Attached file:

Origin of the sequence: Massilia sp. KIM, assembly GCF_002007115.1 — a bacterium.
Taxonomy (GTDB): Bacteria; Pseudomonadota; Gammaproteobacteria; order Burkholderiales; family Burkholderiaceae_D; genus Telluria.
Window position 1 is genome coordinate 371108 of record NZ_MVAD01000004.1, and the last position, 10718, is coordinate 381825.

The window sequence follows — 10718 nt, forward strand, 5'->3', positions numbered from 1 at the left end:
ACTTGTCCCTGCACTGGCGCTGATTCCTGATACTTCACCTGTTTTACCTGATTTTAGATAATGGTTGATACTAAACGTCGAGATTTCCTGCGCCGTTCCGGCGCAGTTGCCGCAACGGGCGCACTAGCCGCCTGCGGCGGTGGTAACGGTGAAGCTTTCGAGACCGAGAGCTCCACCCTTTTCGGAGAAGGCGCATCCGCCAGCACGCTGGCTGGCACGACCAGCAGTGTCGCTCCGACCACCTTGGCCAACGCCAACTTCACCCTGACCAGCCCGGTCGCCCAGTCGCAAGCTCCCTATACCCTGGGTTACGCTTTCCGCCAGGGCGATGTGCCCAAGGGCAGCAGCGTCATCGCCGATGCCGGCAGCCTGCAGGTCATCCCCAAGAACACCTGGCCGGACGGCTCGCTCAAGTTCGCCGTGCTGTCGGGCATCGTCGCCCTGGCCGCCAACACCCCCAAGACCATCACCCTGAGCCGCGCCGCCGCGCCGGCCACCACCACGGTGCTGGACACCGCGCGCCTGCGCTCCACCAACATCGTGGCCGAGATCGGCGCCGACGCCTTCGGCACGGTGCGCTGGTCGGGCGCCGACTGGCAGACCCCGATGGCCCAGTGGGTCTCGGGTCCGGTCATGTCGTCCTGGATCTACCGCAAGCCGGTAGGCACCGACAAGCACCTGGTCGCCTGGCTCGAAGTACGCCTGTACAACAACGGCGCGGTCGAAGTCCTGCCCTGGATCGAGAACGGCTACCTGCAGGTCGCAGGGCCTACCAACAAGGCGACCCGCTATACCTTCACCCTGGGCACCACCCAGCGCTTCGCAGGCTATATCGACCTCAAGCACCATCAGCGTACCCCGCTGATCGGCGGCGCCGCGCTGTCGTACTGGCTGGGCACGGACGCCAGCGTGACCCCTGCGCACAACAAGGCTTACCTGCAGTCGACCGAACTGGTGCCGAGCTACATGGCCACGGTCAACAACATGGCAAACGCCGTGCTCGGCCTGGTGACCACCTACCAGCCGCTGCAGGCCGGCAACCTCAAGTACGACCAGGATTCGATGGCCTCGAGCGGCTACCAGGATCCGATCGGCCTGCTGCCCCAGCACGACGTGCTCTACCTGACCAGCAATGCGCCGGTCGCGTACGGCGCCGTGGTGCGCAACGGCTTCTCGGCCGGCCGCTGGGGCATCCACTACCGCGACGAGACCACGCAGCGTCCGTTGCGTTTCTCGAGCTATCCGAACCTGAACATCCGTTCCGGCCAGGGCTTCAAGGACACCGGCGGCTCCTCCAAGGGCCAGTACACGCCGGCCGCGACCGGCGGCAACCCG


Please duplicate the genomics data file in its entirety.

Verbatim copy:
Origin of the sequence: Massilia sp. KIM, assembly GCF_002007115.1 — a bacterium.
Taxonomy (GTDB): Bacteria; Pseudomonadota; Gammaproteobacteria; order Burkholderiales; family Burkholderiaceae_D; genus Telluria.
Window position 1 is genome coordinate 371108 of record NZ_MVAD01000004.1, and the last position, 10718, is coordinate 381825.

The window sequence follows — 10718 nt, forward strand, 5'->3', positions numbered from 1 at the left end:
ACTTGTCCCTGCACTGGCGCTGATTCCTGATACTTCACCTGTTTTACCTGATTTTAGATAATGGTTGATACTAAACGTCGAGATTTCCTGCGCCGTTCCGGCGCAGTTGCCGCAACGGGCGCACTAGCCGCCTGCGGCGGTGGTAACGGTGAAGCTTTCGAGACCGAGAGCTCCACCCTTTTCGGAGAAGGCGCATCCGCCAGCACGCTGGCTGGCACGACCAGCAGTGTCGCTCCGACCACCTTGGCCAACGCCAACTTCACCCTGACCAGCCCGGTCGCCCAGTCGCAAGCTCCCTATACCCTGGGTTACGCTTTCCGCCAGGGCGATGTGCCCAAGGGCAGCAGCGTCATCGCCGATGCCGGCAGCCTGCAGGTCATCCCCAAGAACACCTGGCCGGACGGCTCGCTCAAGTTCGCCGTGCTGTCGGGCATCGTCGCCCTGGCCGCCAACACCCCCAAGACCATCACCCTGAGCCGCGCCGCCGCGCCGGCCACCACCACGGTGCTGGACACCGCGCGCCTGCGCTCCACCAACATCGTGGCCGAGATCGGCGCCGACGCCTTCGGCACGGTGCGCTGGTCGGGCGCCGACTGGCAGACCCCGATGGCCCAGTGGGTCTCGGGTCCGGTCATGTCGTCCTGGATCTACCGCAAGCCGGTAGGCACCGACAAGCACCTGGTCGCCTGGCTCGAAGTACGCCTGTACAACAACGGCGCGGTCGAAGTCCTGCCCTGGATCGAGAACGGCTACCTGCAGGTCGCAGGGCCTACCAACAAGGCGACCCGCTATACCTTCACCCTGGGCACCACCCAGCGCTTCGCAGGCTATATCGACCTCAAGCACCATCAGCGTACCCCGCTGATCGGCGGCGCCGCGCTGTCGTACTGGCTGGGCACGGACGCCAGCGTGACCCCTGCGCACAACAAGGCTTACCTGCAGTCGACCGAACTGGTGCCGAGCTACATGGCCACGGTCAACAACATGGCAAACGCCGTGCTCGGCCTGGTGACCACCTACCAGCCGCTGCAGGCCGGCAACCTCAAGTACGACCAGGATTCGATGGCCTCGAGCGGCTACCAGGATCCGATCGGCCTGCTGCCCCAGCACGACGTGCTCTACCTGACCAGCAATGCGCCGGTCGCGTACGGCGCCGTGGTGCGCAACGGCTTCTCGGCCGGCCGCTGGGGCATCCACTACCGCGACGAGACCACGCAGCGTCCGTTGCGTTTCTCGAGCTATCCGAACCTGAACATCCGTTCCGGCCAGGGCTTCAAGGACACCGGCGGCTCCTCCAAGGGCCAGTACACGCCGGCCGCGACCGGCGGCAACCCG